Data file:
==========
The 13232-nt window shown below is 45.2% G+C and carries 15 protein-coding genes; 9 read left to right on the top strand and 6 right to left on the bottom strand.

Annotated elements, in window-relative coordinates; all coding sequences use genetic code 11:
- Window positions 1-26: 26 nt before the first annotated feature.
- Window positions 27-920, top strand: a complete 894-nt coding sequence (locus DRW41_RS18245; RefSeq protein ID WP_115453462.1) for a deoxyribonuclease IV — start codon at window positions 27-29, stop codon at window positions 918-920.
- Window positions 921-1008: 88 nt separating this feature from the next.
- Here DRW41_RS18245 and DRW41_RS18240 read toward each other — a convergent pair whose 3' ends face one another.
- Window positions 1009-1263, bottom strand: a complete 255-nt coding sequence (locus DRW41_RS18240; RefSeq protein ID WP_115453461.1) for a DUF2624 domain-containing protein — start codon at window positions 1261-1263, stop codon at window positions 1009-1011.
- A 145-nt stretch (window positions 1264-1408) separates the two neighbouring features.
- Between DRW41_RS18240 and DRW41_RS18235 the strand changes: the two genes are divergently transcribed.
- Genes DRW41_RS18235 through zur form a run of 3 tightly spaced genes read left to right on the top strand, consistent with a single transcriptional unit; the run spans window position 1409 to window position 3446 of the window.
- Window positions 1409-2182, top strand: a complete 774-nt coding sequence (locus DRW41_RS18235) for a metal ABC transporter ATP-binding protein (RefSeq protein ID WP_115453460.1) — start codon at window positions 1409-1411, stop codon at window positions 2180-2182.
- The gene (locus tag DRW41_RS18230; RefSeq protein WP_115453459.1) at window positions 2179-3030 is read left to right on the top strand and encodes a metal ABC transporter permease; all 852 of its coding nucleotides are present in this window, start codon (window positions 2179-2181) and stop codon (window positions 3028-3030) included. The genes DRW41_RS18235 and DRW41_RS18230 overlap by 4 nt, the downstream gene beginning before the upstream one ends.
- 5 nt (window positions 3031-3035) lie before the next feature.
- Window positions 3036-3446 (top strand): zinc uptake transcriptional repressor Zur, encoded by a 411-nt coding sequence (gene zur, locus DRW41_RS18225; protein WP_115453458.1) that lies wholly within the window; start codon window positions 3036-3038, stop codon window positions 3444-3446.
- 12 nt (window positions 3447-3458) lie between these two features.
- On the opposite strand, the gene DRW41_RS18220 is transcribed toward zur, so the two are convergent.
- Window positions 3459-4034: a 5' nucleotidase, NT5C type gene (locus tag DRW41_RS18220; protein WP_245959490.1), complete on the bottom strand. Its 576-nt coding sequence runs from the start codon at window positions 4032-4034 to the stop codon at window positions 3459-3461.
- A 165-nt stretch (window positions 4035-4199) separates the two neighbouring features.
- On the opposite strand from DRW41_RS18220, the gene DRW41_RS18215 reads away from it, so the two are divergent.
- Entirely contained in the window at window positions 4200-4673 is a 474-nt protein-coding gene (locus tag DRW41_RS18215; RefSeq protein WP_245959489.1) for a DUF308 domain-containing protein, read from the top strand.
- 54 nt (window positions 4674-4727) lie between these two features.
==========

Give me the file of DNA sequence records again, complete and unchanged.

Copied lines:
The 13232-nt window shown below is 45.2% G+C and carries 15 protein-coding genes; 9 read left to right on the top strand and 6 right to left on the bottom strand.

Annotated elements, in window-relative coordinates; all coding sequences use genetic code 11:
- Window positions 1-26: 26 nt before the first annotated feature.
- Window positions 27-920, top strand: a complete 894-nt coding sequence (locus DRW41_RS18245; RefSeq protein ID WP_115453462.1) for a deoxyribonuclease IV — start codon at window positions 27-29, stop codon at window positions 918-920.
- Window positions 921-1008: 88 nt separating this feature from the next.
- Here DRW41_RS18245 and DRW41_RS18240 read toward each other — a convergent pair whose 3' ends face one another.
- Window positions 1009-1263, bottom strand: a complete 255-nt coding sequence (locus DRW41_RS18240; RefSeq protein ID WP_115453461.1) for a DUF2624 domain-containing protein — start codon at window positions 1261-1263, stop codon at window positions 1009-1011.
- A 145-nt stretch (window positions 1264-1408) separates the two neighbouring features.
- Between DRW41_RS18240 and DRW41_RS18235 the strand changes: the two genes are divergently transcribed.
- Genes DRW41_RS18235 through zur form a run of 3 tightly spaced genes read left to right on the top strand, consistent with a single transcriptional unit; the run spans window position 1409 to window position 3446 of the window.
- Window positions 1409-2182, top strand: a complete 774-nt coding sequence (locus DRW41_RS18235) for a metal ABC transporter ATP-binding protein (RefSeq protein ID WP_115453460.1) — start codon at window positions 1409-1411, stop codon at window positions 2180-2182.
- The gene (locus tag DRW41_RS18230; RefSeq protein WP_115453459.1) at window positions 2179-3030 is read left to right on the top strand and encodes a metal ABC transporter permease; all 852 of its coding nucleotides are present in this window, start codon (window positions 2179-2181) and stop codon (window positions 3028-3030) included. The genes DRW41_RS18235 and DRW41_RS18230 overlap by 4 nt, the downstream gene beginning before the upstream one ends.
- 5 nt (window positions 3031-3035) lie before the next feature.
- Window positions 3036-3446 (top strand): zinc uptake transcriptional repressor Zur, encoded by a 411-nt coding sequence (gene zur, locus DRW41_RS18225; protein WP_115453458.1) that lies wholly within the window; start codon window positions 3036-3038, stop codon window positions 3444-3446.
- 12 nt (window positions 3447-3458) lie between these two features.
- On the opposite strand, the gene DRW41_RS18220 is transcribed toward zur, so the two are convergent.
- Window positions 3459-4034: a 5' nucleotidase, NT5C type gene (locus tag DRW41_RS18220; protein WP_245959490.1), complete on the bottom strand. Its 576-nt coding sequence runs from the start codon at window positions 4032-4034 to the stop codon at window positions 3459-3461.
- A 165-nt stretch (window positions 4035-4199) separates the two neighbouring features.
- On the opposite strand from DRW41_RS18220, the gene DRW41_RS18215 reads away from it, so the two are divergent.
- Entirely contained in the window at window positions 4200-4673 is a 474-nt protein-coding gene (locus tag DRW41_RS18215; RefSeq protein WP_245959489.1) for a DUF308 domain-containing protein, read from the top strand.
- 54 nt (window positions 4674-4727) lie between these two features.